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Consent’ is no justification

Letter to the Editor | Friday, November 17, 2006

After reading the articles on “Loyal Daughters” in Tuesday’s Observer (“‘Loyal Daughters’ draws hundreds” and “Professors, playwright discuss sexual assault”), I was disappointed to find that the real solution to the problem of sexual violence was not presented. However, Professor Gail Bederman did allude to it when she said, “[rape] happens far more often now … because of a different ‘alcohol culture … and sexual culture.'” This is the crux of the matter. Bederman admits that these harmful cultures are behind the increase in sexual assault.

So what is wrong with these cultures? In the Epistle to the Galatians, St. Paul writes, “Now the works of the flesh are manifest: which are fornication … drunkenness, revellings and such like … they who do such things shall not obtain the kingdom of God” (5:19-21). Thus, we believe that drunkenness and fornication (i.e. pre-marital sexual relations) are great offenses against God and kill His grace in our souls.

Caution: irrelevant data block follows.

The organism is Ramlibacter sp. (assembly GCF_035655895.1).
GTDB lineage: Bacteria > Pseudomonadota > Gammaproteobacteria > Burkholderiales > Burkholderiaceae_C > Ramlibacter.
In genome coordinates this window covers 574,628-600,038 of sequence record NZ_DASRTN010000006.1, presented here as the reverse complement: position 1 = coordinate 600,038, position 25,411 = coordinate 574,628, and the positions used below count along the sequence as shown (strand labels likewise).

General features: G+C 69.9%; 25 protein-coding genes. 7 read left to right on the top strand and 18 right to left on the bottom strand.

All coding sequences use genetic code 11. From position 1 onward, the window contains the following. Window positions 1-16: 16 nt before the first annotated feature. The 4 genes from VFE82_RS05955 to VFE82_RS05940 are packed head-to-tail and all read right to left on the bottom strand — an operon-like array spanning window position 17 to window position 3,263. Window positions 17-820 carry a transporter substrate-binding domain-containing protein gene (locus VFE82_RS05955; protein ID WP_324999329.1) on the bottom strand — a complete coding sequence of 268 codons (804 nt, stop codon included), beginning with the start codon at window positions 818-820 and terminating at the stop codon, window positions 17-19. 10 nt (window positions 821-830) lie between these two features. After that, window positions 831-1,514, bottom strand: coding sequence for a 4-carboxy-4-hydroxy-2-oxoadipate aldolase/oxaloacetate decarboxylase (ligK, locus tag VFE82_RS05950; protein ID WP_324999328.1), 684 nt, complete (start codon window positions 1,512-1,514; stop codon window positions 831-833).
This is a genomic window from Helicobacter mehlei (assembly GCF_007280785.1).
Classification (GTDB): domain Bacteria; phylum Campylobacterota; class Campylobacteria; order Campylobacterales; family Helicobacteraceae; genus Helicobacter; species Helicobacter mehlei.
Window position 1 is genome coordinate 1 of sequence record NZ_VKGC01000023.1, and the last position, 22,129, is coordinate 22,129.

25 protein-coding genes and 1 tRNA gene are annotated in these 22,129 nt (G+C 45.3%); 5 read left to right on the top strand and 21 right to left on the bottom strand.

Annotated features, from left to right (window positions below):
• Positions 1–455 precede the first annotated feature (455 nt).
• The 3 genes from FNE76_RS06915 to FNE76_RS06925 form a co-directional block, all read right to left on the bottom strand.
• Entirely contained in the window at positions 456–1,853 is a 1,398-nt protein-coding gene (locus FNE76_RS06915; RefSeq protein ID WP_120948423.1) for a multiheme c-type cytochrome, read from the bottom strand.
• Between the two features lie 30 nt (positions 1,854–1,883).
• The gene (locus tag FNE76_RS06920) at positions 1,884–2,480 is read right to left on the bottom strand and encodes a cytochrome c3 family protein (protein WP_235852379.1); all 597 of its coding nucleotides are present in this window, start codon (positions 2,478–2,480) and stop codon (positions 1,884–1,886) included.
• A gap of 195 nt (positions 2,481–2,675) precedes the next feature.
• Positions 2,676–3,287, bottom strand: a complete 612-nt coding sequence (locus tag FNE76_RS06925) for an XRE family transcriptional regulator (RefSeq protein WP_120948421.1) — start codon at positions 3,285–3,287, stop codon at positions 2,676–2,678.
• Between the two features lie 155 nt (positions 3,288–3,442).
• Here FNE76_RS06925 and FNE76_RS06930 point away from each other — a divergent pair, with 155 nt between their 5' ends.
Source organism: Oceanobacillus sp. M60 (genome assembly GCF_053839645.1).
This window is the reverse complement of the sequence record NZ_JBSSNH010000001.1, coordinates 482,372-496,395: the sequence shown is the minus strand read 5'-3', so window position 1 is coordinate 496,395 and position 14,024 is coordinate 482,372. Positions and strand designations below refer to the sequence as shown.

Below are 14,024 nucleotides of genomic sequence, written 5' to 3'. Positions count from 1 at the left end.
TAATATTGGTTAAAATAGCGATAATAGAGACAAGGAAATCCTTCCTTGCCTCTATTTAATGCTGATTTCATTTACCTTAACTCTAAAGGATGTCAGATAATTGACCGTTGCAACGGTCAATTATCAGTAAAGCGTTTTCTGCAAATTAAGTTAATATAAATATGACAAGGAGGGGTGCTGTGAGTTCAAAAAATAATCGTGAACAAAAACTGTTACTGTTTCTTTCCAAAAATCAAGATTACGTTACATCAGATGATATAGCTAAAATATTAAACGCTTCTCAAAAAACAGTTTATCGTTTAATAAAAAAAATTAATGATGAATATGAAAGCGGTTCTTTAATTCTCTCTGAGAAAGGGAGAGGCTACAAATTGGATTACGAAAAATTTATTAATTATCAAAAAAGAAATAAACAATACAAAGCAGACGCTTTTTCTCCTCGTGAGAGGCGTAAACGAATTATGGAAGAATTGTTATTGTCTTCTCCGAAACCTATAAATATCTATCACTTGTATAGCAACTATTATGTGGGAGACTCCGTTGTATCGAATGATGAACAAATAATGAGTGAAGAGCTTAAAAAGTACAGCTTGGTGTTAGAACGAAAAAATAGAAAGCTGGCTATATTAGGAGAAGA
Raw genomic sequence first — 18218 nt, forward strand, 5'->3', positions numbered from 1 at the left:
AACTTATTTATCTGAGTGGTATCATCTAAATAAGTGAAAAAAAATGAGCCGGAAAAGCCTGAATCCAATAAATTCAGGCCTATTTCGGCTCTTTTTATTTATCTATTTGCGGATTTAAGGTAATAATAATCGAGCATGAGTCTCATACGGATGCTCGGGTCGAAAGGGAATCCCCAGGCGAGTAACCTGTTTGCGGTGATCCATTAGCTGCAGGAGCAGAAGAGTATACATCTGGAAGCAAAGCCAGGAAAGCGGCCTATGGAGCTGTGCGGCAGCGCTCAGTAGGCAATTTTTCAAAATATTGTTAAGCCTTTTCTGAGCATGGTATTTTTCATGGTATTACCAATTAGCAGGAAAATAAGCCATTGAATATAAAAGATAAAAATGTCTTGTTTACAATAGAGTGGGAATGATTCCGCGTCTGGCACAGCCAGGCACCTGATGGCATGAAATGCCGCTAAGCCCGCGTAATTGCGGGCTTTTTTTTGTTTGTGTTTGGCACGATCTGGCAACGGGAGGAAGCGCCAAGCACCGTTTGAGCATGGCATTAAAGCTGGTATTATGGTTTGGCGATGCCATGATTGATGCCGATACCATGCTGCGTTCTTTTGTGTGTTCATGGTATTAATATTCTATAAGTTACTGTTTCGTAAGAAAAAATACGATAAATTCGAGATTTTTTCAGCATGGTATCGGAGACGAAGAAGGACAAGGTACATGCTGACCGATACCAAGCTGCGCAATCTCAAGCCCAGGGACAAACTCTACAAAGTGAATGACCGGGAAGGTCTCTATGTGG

Obviously, then, these are the issues we ought to be fighting against. The problem with our hedonistic culture and its defenders is that they want to allow these vices among adults (and even minors) as long as they consent to them. According to the popular culture, pre-marital relations are permissible as long as those involved have made a free choice. However, this is a disordered view of sexuality which leads men and women to focus only on their own desires. Then, once the flames of desire and pleasure are allowed to have free rein, these restless souls are continually encouraged to fuel and satisfy them, and this leads to other vices (promiscuity, abortion, alcoholism, etc.), among which is sexual assault. To put it simply, evil only breeds more evil.

Therefore, the solution is not to encourage these vices among consenting adults, but to recognize them as evil and avoid them while properly ordering our natural desires. This is our Christian duty before God and the only way to truly prevent sexual violence. On the other hand, if you decide to play with fire, there’s a good chance that you’re going to get burned.

Jonathan Kaltenbach

sophomore

Keough Hall

Nov. 16